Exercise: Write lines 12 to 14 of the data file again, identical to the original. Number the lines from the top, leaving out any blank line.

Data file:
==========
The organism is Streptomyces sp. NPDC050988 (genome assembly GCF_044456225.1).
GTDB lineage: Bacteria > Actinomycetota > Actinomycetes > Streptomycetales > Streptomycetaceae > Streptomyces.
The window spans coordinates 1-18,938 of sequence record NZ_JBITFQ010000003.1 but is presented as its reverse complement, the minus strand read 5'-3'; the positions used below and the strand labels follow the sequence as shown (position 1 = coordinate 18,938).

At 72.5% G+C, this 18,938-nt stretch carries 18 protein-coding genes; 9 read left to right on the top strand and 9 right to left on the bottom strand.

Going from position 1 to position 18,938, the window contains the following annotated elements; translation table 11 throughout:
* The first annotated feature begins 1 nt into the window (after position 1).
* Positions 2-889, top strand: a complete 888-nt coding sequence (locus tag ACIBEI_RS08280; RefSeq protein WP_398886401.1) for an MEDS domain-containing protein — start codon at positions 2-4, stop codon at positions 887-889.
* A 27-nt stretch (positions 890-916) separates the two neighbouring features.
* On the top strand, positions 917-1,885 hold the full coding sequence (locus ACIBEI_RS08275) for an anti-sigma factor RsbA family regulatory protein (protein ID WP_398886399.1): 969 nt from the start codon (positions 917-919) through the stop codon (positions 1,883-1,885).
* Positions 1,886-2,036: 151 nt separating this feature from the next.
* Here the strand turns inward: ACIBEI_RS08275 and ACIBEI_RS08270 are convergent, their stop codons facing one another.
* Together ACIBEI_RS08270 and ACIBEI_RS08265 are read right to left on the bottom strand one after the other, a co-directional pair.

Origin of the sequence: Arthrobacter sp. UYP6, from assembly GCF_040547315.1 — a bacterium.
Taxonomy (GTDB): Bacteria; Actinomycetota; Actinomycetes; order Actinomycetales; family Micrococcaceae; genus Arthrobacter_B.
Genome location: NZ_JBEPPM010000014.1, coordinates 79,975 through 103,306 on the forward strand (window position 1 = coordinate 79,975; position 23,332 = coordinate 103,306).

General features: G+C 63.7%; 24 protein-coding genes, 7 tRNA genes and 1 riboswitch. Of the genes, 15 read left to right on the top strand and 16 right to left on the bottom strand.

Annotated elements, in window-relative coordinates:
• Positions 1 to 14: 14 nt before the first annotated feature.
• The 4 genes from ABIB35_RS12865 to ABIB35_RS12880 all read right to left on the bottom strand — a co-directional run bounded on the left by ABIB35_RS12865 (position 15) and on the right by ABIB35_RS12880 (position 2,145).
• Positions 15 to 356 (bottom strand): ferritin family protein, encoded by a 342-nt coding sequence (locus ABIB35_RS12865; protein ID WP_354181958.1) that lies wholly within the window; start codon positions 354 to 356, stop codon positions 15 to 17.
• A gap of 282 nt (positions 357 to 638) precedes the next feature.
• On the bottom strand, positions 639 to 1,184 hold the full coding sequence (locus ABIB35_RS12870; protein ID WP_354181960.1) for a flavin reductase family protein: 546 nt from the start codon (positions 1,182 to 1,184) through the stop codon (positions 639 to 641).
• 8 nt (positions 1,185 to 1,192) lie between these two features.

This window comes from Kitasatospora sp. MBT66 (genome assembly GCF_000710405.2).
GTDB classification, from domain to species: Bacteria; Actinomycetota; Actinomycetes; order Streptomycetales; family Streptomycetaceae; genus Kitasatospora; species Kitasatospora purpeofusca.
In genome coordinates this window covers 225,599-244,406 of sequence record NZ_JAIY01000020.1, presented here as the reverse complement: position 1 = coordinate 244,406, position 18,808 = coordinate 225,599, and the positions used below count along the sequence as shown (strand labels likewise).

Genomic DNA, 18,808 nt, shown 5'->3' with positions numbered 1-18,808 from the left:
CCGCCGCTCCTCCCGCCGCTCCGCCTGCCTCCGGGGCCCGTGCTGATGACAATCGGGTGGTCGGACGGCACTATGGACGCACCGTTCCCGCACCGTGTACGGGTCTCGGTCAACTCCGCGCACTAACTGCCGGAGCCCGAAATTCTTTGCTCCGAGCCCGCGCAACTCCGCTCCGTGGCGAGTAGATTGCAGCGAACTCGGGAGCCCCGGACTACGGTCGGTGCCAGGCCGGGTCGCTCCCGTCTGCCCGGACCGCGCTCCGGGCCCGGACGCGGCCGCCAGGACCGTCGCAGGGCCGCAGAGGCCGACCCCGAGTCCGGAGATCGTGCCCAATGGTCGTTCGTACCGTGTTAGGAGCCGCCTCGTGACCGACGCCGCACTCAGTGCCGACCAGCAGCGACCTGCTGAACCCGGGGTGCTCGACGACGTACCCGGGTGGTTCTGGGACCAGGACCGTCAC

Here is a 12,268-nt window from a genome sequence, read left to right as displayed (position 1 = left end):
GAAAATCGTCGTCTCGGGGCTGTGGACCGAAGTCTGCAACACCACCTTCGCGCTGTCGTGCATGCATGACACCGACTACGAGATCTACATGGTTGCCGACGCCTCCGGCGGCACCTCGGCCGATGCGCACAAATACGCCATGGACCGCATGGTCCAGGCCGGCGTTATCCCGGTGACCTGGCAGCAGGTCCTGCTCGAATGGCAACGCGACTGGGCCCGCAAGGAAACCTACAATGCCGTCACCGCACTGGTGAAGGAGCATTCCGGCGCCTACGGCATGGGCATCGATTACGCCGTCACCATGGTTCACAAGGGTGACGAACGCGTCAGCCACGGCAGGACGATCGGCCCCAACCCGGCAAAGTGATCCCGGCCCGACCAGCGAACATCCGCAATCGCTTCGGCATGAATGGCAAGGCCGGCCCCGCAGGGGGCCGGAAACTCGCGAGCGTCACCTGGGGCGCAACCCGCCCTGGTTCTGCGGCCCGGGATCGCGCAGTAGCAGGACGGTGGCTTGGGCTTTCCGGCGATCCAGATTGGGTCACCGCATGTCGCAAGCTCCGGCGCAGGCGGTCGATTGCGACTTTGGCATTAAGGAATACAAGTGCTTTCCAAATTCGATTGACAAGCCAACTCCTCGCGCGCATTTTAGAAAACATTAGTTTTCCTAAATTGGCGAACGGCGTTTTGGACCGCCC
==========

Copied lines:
* Together ACIBEI_RS08270 and ACIBEI_RS08265 are read right to left on the bottom strand one after the other, a co-directional pair.

Origin of the sequence: Arthrobacter sp. UYP6, from assembly GCF_040547315.1 — a bacterium.
Taxonomy (GTDB): Bacteria; Actinomycetota; Actinomycetes; order Actinomycetales; family Micrococcaceae; genus Arthrobacter_B.